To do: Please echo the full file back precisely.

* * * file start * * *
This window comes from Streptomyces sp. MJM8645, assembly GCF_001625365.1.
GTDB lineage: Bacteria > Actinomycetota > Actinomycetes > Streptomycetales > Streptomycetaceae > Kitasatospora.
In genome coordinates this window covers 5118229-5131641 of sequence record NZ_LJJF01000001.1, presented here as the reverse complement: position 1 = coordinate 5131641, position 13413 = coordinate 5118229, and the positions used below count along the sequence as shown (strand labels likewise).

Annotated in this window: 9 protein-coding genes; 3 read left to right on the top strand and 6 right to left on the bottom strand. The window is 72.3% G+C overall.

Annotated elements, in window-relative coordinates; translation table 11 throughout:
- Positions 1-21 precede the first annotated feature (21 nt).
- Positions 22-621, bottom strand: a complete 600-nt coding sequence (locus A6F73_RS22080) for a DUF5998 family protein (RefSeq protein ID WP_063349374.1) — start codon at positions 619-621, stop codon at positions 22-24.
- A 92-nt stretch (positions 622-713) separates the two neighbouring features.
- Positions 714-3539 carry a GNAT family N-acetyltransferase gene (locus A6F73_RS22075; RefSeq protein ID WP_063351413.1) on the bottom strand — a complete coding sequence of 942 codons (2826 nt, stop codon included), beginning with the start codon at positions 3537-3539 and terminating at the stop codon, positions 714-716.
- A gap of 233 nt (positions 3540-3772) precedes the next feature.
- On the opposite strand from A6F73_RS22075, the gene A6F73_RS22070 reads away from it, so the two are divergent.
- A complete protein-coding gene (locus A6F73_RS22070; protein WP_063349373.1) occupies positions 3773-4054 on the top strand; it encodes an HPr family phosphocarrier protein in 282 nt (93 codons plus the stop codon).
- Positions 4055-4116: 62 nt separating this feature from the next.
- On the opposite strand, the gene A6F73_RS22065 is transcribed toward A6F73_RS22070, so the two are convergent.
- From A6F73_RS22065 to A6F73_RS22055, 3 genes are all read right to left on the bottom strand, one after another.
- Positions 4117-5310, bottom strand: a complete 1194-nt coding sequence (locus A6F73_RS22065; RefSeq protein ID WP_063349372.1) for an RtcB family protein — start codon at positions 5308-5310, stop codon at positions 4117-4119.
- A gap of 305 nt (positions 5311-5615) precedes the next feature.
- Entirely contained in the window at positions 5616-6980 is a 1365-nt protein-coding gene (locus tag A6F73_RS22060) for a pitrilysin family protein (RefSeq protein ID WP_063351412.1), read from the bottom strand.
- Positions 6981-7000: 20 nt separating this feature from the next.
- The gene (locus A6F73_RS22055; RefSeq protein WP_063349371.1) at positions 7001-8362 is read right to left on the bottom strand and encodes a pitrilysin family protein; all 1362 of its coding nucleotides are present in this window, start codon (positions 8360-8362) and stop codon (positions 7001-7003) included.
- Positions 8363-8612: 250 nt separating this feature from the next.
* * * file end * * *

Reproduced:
This window comes from Streptomyces sp. MJM8645, assembly GCF_001625365.1.
GTDB lineage: Bacteria > Actinomycetota > Actinomycetes > Streptomycetales > Streptomycetaceae > Kitasatospora.
In genome coordinates this window covers 5118229-5131641 of sequence record NZ_LJJF01000001.1, presented here as the reverse complement: position 1 = coordinate 5131641, position 13413 = coordinate 5118229, and the positions used below count along the sequence as shown (strand labels likewise).

Annotated in this window: 9 protein-coding genes; 3 read left to right on the top strand and 6 right to left on the bottom strand. The window is 72.3% G+C overall.

Annotated elements, in window-relative coordinates; translation table 11 throughout:
- Positions 1-21 precede the first annotated feature (21 nt).
- Positions 22-621, bottom strand: a complete 600-nt coding sequence (locus A6F73_RS22080) for a DUF5998 family protein (RefSeq protein ID WP_063349374.1) — start codon at positions 619-621, stop codon at positions 22-24.
- A 92-nt stretch (positions 622-713) separates the two neighbouring features.
- Positions 714-3539 carry a GNAT family N-acetyltransferase gene (locus A6F73_RS22075; RefSeq protein ID WP_063351413.1) on the bottom strand — a complete coding sequence of 942 codons (2826 nt, stop codon included), beginning with the start codon at positions 3537-3539 and terminating at the stop codon, positions 714-716.
- A gap of 233 nt (positions 3540-3772) precedes the next feature.
- On the opposite strand from A6F73_RS22075, the gene A6F73_RS22070 reads away from it, so the two are divergent.
- A complete protein-coding gene (locus A6F73_RS22070; protein WP_063349373.1) occupies positions 3773-4054 on the top strand; it encodes an HPr family phosphocarrier protein in 282 nt (93 codons plus the stop codon).
- Positions 4055-4116: 62 nt separating this feature from the next.
- On the opposite strand, the gene A6F73_RS22065 is transcribed toward A6F73_RS22070, so the two are convergent.
- From A6F73_RS22065 to A6F73_RS22055, 3 genes are all read right to left on the bottom strand, one after another.
- Positions 4117-5310, bottom strand: a complete 1194-nt coding sequence (locus A6F73_RS22065; RefSeq protein ID WP_063349372.1) for an RtcB family protein — start codon at positions 5308-5310, stop codon at positions 4117-4119.
- A gap of 305 nt (positions 5311-5615) precedes the next feature.
- Entirely contained in the window at positions 5616-6980 is a 1365-nt protein-coding gene (locus tag A6F73_RS22060) for a pitrilysin family protein (RefSeq protein ID WP_063351412.1), read from the bottom strand.
- Positions 6981-7000: 20 nt separating this feature from the next.
- The gene (locus A6F73_RS22055; RefSeq protein WP_063349371.1) at positions 7001-8362 is read right to left on the bottom strand and encodes a pitrilysin family protein; all 1362 of its coding nucleotides are present in this window, start codon (positions 8360-8362) and stop codon (positions 7001-7003) included.
- Positions 8363-8612: 250 nt separating this feature from the next.